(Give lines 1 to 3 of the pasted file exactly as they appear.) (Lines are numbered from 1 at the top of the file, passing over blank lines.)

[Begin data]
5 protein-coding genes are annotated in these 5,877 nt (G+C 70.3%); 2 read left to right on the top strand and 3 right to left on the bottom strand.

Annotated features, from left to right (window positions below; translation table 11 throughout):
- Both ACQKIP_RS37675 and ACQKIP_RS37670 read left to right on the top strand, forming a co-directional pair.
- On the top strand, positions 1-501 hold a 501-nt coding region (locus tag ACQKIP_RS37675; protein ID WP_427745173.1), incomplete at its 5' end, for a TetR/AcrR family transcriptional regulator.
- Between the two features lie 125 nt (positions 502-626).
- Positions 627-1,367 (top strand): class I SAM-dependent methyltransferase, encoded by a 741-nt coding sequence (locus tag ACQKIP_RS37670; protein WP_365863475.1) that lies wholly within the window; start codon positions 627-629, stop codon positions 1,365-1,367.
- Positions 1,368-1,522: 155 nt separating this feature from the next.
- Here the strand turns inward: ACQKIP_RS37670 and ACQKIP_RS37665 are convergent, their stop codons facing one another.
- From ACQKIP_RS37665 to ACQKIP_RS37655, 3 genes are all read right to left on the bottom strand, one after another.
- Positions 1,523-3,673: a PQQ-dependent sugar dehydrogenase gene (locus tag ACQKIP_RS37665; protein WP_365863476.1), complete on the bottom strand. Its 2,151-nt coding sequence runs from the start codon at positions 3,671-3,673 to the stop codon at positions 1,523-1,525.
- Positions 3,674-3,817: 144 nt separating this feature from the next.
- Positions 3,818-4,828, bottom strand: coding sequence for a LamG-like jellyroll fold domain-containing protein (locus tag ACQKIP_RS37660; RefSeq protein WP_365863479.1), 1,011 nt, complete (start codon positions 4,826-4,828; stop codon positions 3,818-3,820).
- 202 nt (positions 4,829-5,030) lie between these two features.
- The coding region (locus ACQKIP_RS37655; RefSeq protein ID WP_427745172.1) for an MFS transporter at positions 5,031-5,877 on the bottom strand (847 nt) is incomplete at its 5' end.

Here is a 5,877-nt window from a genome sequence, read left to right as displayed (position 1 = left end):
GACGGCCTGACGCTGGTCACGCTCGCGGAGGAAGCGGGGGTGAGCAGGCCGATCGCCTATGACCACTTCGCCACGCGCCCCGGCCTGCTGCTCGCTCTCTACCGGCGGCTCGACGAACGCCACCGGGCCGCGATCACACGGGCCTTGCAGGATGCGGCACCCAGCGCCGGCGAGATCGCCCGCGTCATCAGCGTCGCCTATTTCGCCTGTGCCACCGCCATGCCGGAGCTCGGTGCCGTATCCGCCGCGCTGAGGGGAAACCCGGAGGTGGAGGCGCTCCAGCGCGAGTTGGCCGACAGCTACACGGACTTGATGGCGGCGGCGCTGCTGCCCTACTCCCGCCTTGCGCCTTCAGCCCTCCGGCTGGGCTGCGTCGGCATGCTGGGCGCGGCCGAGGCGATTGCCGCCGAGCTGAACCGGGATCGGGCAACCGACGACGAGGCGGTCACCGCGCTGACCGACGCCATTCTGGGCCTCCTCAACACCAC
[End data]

5 protein-coding genes are annotated in these 5,877 nt (G+C 70.3%); 2 read left to right on the top strand and 3 right to left on the bottom strand.

Annotated features, from left to right (window positions below; translation table 11 throughout):
- Both ACQKIP_RS37675 and ACQKIP_RS37670 read left to right on the top strand, forming a co-directional pair.